2) You ask 200 people if they like the president. Now you use the answer to a previous question to see that there are 150 coffee drinkers and 150 tea drinkers. Obviously there will be people who drink both. You want to know if there is a significant difference between coffee and tea drinkers as far as liking the president. (SOME SAME/SOME DIFFERENT). What formula would you use?

3) You ask 150 men and 150 women if they like the president. What formula would test if there is a significant difference between the means/proportions of men vs. women? (DIFFERENT PEOPLE)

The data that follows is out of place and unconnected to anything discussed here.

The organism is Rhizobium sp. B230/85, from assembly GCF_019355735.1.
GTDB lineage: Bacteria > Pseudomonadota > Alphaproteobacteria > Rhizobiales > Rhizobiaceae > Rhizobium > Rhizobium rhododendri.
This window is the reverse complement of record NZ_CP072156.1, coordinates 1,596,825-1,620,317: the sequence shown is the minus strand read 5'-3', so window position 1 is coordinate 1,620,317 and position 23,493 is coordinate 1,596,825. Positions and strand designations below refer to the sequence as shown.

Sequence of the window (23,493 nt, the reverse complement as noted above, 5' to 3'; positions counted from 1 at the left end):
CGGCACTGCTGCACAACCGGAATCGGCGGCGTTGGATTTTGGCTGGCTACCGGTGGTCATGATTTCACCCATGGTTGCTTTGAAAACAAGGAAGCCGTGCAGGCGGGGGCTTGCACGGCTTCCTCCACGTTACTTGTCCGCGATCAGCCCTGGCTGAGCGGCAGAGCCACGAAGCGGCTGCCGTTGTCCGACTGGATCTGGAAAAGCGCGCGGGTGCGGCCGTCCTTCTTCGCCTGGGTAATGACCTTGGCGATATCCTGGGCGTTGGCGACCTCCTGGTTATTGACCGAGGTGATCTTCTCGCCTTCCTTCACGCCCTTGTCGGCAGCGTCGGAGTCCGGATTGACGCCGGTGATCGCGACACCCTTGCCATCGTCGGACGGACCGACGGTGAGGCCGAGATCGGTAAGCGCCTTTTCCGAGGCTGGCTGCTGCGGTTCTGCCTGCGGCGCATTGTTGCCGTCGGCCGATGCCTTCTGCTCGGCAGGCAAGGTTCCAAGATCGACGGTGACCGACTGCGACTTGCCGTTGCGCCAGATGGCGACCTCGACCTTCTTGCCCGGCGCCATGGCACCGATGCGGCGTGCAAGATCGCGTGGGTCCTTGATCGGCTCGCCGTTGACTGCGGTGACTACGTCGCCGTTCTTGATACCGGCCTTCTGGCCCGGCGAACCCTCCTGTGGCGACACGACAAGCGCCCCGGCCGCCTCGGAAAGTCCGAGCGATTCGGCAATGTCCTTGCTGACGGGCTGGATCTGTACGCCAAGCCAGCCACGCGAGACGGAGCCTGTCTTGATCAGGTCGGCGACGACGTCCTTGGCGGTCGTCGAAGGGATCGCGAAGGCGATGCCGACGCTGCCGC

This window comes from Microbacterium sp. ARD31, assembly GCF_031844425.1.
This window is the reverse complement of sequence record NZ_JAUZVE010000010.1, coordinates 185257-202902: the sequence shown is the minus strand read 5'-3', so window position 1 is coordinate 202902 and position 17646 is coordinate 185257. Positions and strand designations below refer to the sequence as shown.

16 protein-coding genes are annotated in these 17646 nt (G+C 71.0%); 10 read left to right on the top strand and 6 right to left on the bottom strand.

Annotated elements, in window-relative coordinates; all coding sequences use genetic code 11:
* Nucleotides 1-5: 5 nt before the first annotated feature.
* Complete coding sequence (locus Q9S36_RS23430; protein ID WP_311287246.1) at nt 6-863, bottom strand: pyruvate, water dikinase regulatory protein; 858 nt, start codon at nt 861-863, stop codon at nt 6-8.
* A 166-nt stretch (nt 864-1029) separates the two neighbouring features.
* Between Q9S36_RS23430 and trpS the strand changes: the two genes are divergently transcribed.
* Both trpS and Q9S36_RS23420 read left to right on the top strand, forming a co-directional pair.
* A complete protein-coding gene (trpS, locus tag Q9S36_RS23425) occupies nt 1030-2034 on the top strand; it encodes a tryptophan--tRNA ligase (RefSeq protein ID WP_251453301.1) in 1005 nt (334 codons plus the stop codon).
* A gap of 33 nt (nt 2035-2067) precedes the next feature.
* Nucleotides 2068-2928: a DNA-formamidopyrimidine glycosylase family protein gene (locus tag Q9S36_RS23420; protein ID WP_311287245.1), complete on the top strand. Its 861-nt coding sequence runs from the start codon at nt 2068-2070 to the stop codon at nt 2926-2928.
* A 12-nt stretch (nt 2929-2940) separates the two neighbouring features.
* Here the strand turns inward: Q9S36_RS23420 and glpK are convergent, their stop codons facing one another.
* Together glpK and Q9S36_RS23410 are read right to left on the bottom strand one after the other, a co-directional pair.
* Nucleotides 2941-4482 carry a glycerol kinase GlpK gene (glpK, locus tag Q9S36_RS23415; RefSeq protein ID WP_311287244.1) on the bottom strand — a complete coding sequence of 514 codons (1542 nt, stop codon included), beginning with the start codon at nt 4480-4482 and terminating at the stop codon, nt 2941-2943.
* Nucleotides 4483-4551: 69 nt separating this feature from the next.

Note that the thing I'd like would be the formula/formulas to use. If it is the standard student't t-test, I can get that from the Web but I suspect it is not a Swiss Army knife that can be used for ALL tests of means and proportions. Ideally, I'd like to know if the formula(s) would be different if we assume or don't assume a standard population or a small/large population but that might be pushing it! I also know that if there are more than two objects being compared you have to bring in ANOVA and/or the Marascuilo procedure so I am limiting my question to two things.

Q2 is trickier. You have to decide exactly what you want to know.

You can use the T-test to compare:

1. Coffee drinkers vs non-coffee drinkers

2. Coffee only drinkers vs tea only drinkers

3. Caffeine drinkers vs caffeine abstainers

You could also use the T-test to do three pair wise comparisons:

Coffee only vs tea only

Coffee only vs coffee+tea

Tea only vs coffee+tea

you are saying I couldn't use them to come up with a significant difference?